Best of Both Worlds: How Red Gold Found the Ultimate Balance Between Private Label and Branded
Building a successful brand can feel as precarious as balancing on a tightrope; it’s easy to lose your footing when so much is at stake. So far on the blog, we’ve covered co-packing, touched upon private label, and stressed the importance of pushing brand awareness. Interestingly enough, not only does Red Gold have experience in all of these areas, they’ve mastered the art of having your cake and eating it too.
“[The company started] with my great-grandfather, Grover Hutchinson. WW2 was going on and the government basically said, ‘we need help, we need all the food we can get to feed our troops overseas.’ He purchased a burned down canning factory in Orestes, Indiana and started making two products: tomato puree and whole peeled tomatoes.” Colt Reichart, Director of Creative Marketing (and a 4th generation member of the Red Gold family) begins.
A family-run business through and through, the tomato processing company has made a name for itself as the “Tomato Experts” within the Food and Beverage industry, even amongst some pretty hefty competition. As you can imagine, being a veritable private label machine as well as owning 4 lines of branded products requires a wealth of expertise that frankly, we’d be crazy not to tap into.
The Orestes Canning Company, as they were called, continued doing business post-WWII and well through to the 70s before it was decided that a change of pace was needed. The Red Gold label we know today was purchased from a canning company down in Indiana that had gone out of business. “We had our Red Gold brand but it was still so small,” Colt explains. “We were just beginning our push to really become a major player.”
The story doesn’t end there – Red Gold has always had a strong ambitious streak. “Fast forward to the year 2000. That’s when things really changed,” Colt, who’s been part of the company since the age of 15, recalls. “Tri-Valley was a big company on the west coast and they owned the Red Pack, Tuttorosso and Sacramento labels which were all really big on the east coast. They went out of business, so we purchased those labels and started packing for those brands… all the while really pushing the Red Gold brand.”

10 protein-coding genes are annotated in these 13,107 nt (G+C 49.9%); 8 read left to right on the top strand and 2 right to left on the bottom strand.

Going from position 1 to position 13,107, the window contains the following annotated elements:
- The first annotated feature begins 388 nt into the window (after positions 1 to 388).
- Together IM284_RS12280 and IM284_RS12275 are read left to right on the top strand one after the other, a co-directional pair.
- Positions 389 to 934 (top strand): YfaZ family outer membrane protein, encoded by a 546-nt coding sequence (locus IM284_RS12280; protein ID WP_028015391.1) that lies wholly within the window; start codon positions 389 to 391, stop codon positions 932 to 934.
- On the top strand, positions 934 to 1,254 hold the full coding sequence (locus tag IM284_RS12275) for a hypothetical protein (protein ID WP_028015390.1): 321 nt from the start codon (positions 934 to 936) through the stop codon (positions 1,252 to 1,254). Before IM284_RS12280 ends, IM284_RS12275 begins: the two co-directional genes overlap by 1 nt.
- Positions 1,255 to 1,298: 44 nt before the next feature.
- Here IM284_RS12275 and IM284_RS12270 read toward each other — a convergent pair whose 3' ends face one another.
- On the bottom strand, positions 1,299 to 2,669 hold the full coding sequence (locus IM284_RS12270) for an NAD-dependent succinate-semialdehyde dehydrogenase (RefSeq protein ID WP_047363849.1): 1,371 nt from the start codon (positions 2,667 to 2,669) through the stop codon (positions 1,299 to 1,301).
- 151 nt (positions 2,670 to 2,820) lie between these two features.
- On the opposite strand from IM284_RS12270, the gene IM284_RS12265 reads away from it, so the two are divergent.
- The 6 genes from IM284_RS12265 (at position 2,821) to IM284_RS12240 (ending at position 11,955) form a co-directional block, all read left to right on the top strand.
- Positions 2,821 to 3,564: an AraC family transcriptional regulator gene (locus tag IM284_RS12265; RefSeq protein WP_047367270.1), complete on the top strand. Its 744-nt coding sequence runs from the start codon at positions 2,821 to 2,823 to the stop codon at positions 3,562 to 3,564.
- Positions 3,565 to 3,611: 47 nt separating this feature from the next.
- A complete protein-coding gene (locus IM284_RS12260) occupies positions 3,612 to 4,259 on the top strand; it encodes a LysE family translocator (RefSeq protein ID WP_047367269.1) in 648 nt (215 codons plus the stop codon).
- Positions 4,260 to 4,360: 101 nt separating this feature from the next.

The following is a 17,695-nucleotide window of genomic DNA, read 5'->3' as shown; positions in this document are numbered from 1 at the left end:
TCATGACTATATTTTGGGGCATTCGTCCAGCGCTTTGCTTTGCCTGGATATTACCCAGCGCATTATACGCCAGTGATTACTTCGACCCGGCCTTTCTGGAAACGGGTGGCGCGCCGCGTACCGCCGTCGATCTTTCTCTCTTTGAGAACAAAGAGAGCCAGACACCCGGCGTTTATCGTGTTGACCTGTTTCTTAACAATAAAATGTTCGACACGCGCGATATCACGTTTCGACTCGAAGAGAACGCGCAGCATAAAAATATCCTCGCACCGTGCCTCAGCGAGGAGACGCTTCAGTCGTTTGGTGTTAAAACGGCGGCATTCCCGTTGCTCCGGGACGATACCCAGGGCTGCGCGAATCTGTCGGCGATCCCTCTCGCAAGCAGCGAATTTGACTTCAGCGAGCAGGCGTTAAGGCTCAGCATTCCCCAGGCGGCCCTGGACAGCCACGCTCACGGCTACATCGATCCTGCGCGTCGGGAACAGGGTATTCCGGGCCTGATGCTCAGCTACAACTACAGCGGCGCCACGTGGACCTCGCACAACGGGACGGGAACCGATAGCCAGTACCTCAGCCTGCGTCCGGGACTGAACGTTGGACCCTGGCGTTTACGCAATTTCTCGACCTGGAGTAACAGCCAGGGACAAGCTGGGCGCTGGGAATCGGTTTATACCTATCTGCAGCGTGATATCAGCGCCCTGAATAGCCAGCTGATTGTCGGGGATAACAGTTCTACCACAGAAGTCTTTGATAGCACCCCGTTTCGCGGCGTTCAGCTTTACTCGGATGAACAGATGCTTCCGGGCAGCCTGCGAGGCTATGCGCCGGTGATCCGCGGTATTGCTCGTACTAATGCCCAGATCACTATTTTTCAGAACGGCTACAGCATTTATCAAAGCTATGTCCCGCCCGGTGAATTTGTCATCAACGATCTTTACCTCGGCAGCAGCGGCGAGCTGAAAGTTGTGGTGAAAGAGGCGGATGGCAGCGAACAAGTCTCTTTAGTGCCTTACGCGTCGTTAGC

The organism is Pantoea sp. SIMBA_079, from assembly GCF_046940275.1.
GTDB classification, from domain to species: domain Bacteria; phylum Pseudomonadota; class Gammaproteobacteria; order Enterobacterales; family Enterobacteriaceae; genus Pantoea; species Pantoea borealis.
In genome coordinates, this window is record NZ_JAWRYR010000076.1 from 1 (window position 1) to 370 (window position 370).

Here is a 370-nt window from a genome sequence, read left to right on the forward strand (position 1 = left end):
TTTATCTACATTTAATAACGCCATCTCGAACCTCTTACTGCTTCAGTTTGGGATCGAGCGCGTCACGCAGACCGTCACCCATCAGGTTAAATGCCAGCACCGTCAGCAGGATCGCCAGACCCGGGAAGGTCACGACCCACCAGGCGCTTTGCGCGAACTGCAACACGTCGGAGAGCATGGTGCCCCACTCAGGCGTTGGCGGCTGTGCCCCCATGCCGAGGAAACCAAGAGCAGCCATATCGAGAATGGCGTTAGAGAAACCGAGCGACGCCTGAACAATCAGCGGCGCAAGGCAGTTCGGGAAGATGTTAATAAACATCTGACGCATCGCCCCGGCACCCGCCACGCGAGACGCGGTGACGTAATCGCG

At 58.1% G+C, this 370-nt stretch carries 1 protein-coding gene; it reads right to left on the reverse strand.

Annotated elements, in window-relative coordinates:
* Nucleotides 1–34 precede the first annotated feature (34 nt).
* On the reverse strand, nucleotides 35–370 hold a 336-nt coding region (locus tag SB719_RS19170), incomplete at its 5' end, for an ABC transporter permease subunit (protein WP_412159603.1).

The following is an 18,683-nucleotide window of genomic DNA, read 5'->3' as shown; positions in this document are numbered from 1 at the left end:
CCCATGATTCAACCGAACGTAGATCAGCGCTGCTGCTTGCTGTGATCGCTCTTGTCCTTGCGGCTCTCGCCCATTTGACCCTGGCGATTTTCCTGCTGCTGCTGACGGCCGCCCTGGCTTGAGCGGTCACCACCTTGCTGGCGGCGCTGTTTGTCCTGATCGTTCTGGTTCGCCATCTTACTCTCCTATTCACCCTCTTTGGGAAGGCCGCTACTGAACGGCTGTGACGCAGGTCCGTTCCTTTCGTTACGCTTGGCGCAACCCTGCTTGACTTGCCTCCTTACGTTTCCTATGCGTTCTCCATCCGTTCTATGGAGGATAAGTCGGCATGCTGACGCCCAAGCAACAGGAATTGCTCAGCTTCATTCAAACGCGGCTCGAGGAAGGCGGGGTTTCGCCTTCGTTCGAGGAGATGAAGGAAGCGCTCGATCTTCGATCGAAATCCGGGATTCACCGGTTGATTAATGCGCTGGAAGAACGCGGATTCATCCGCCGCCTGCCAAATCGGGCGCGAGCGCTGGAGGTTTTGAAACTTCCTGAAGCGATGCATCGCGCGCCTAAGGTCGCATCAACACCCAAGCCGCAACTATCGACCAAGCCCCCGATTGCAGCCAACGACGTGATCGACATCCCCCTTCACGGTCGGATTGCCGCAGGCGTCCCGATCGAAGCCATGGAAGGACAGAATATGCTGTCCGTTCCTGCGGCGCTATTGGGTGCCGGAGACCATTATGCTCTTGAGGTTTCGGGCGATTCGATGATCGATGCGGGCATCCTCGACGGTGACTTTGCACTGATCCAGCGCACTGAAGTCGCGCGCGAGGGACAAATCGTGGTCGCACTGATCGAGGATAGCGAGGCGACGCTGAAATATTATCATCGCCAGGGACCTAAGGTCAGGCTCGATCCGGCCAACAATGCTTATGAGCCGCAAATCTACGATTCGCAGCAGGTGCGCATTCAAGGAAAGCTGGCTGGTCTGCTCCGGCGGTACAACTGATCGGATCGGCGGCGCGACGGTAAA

Red Gold continued to excel as a top-tier private labeler even as their own labels grew. It was only a matter of time before the company got into the swing of things. “Name a retailer and we pack for them […] We’ll make Kroger product and at the same time we’ll make our own branded product. We have two different sales teams, one sells private label and the other sells our brands, but they’ll always be sitting right next to each other on the shelves.”
Make no mistake, the move from being just a private label packer to having their own brands in the roster didn’t come without growing pains. “We had large regional brands,” Colt says. “It was no longer just about packing tomatoes and being done. Things were different now. We’re still, to this day, figuring out how hard it is to manage everything for all these different brands. Especially when our competitors are brands like Del Monte, Heinz, [and other] big CPG companies.”